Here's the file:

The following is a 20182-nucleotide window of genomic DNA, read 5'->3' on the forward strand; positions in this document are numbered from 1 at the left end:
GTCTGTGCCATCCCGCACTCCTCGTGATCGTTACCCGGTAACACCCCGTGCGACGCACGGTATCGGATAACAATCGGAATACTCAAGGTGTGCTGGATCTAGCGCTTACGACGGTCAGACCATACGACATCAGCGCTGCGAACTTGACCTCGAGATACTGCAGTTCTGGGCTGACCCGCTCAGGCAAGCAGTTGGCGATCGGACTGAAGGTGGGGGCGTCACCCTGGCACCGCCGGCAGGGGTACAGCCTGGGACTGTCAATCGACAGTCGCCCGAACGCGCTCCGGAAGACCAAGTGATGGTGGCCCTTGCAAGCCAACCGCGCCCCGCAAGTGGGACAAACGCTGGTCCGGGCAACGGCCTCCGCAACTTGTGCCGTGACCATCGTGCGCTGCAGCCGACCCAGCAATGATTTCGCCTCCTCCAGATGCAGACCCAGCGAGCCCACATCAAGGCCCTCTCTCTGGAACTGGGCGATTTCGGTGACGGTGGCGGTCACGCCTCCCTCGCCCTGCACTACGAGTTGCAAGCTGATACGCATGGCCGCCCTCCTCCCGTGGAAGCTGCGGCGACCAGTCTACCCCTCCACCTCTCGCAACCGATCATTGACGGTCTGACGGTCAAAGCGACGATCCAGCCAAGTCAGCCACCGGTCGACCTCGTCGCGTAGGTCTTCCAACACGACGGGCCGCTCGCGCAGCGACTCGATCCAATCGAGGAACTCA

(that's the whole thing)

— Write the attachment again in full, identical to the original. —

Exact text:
The following is a 20182-nucleotide window of genomic DNA, read 5'->3' on the forward strand; positions in this document are numbered from 1 at the left end:
GTCTGTGCCATCCCGCACTCCTCGTGATCGTTACCCGGTAACACCCCGTGCGACGCACGGTATCGGATAACAATCGGAATACTCAAGGTGTGCTGGATCTAGCGCTTACGACGGTCAGACCATACGACATCAGCGCTGCGAACTTGACCTCGAGATACTGCAGTTCTGGGCTGACCCGCTCAGGCAAGCAGTTGGCGATCGGACTGAAGGTGGGGGCGTCACCCTGGCACCGCCGGCAGGGGTACAGCCTGGGACTGTCAATCGACAGTCGCCCGAACGCGCTCCGGAAGACCAAGTGATGGTGGCCCTTGCAAGCCAACCGCGCCCCGCAAGTGGGACAAACGCTGGTCCGGGCAACGGCCTCCGCAACTTGTGCCGTGACCATCGTGCGCTGCAGCCGACCCAGCAATGATTTCGCCTCCTCCAGATGCAGACCCAGCGAGCCCACATCAAGGCCCTCTCTCTGGAACTGGGCGATTTCGGTGACGGTGGCGGTCACGCCTCCCTCGCCCTGCACTACGAGTTGCAAGCTGATACGCATGGCCGCCCTCCTCCCGTGGAAGCTGCGGCGACCAGTCTACCCCTCCACCTCTCGCAACCGATCATTGACGGTCTGACGGTCAAAGCGACGATCCAGCCAAGTCAGCCACCGGTCGACCTCGTCGCGTAGGTCTTCCAACACGACGGGCCGCTCGCGCAGCGACTCGATCCAATCGAGGAACTCA